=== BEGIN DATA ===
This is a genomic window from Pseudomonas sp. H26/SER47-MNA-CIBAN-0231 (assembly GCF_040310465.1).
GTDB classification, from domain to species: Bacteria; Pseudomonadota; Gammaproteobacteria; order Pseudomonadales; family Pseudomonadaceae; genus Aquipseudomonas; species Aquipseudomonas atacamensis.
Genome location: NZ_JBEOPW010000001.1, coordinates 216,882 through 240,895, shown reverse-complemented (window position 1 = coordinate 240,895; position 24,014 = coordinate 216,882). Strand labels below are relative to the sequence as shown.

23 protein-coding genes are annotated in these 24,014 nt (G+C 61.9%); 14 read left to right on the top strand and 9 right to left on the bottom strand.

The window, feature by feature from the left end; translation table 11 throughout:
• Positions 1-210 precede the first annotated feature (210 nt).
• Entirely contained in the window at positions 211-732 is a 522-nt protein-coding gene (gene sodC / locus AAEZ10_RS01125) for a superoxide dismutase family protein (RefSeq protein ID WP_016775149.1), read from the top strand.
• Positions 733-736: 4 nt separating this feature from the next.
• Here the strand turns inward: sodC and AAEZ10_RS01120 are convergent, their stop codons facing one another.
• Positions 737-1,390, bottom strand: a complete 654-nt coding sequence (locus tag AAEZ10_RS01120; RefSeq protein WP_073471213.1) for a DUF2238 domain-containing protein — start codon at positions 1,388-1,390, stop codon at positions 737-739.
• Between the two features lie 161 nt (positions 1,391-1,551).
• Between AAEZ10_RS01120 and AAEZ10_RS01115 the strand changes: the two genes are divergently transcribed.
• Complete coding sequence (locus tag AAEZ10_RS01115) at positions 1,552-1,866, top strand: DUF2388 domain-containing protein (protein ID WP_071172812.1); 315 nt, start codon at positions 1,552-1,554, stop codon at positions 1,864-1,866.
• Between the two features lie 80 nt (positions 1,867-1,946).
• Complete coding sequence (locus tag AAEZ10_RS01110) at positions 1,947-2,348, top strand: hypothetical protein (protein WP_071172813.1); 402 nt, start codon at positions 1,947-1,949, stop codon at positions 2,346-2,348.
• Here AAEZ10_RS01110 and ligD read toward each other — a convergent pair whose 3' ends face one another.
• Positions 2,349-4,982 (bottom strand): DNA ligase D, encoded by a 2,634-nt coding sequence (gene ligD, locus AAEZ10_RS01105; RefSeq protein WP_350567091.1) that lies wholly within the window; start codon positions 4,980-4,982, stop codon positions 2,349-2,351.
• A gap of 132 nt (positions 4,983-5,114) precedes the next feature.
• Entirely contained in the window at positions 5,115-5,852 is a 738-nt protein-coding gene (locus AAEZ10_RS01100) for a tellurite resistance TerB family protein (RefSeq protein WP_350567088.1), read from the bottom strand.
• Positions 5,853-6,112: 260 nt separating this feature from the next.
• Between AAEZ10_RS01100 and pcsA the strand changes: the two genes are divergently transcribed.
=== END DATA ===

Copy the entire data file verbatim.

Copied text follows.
This is a genomic window from Pseudomonas sp. H26/SER47-MNA-CIBAN-0231 (assembly GCF_040310465.1).
GTDB classification, from domain to species: Bacteria; Pseudomonadota; Gammaproteobacteria; order Pseudomonadales; family Pseudomonadaceae; genus Aquipseudomonas; species Aquipseudomonas atacamensis.
Genome location: NZ_JBEOPW010000001.1, coordinates 216,882 through 240,895, shown reverse-complemented (window position 1 = coordinate 240,895; position 24,014 = coordinate 216,882). Strand labels below are relative to the sequence as shown.

23 protein-coding genes are annotated in these 24,014 nt (G+C 61.9%); 14 read left to right on the top strand and 9 right to left on the bottom strand.

The window, feature by feature from the left end; translation table 11 throughout:
• Positions 1-210 precede the first annotated feature (210 nt).
• Entirely contained in the window at positions 211-732 is a 522-nt protein-coding gene (gene sodC / locus AAEZ10_RS01125) for a superoxide dismutase family protein (RefSeq protein ID WP_016775149.1), read from the top strand.
• Positions 733-736: 4 nt separating this feature from the next.
• Here the strand turns inward: sodC and AAEZ10_RS01120 are convergent, their stop codons facing one another.
• Positions 737-1,390, bottom strand: a complete 654-nt coding sequence (locus tag AAEZ10_RS01120; RefSeq protein WP_073471213.1) for a DUF2238 domain-containing protein — start codon at positions 1,388-1,390, stop codon at positions 737-739.
• Between the two features lie 161 nt (positions 1,391-1,551).
• Between AAEZ10_RS01120 and AAEZ10_RS01115 the strand changes: the two genes are divergently transcribed.
• Complete coding sequence (locus tag AAEZ10_RS01115) at positions 1,552-1,866, top strand: DUF2388 domain-containing protein (protein ID WP_071172812.1); 315 nt, start codon at positions 1,552-1,554, stop codon at positions 1,864-1,866.
• Between the two features lie 80 nt (positions 1,867-1,946).
• Complete coding sequence (locus tag AAEZ10_RS01110) at positions 1,947-2,348, top strand: hypothetical protein (protein WP_071172813.1); 402 nt, start codon at positions 1,947-1,949, stop codon at positions 2,346-2,348.
• Here AAEZ10_RS01110 and ligD read toward each other — a convergent pair whose 3' ends face one another.
• Positions 2,349-4,982 (bottom strand): DNA ligase D, encoded by a 2,634-nt coding sequence (gene ligD, locus AAEZ10_RS01105; RefSeq protein WP_350567091.1) that lies wholly within the window; start codon positions 4,980-4,982, stop codon positions 2,349-2,351.
• A gap of 132 nt (positions 4,983-5,114) precedes the next feature.
• Entirely contained in the window at positions 5,115-5,852 is a 738-nt protein-coding gene (locus AAEZ10_RS01100) for a tellurite resistance TerB family protein (RefSeq protein WP_350567088.1), read from the bottom strand.
• Positions 5,853-6,112: 260 nt separating this feature from the next.
• Between AAEZ10_RS01100 and pcsA the strand changes: the two genes are divergently transcribed.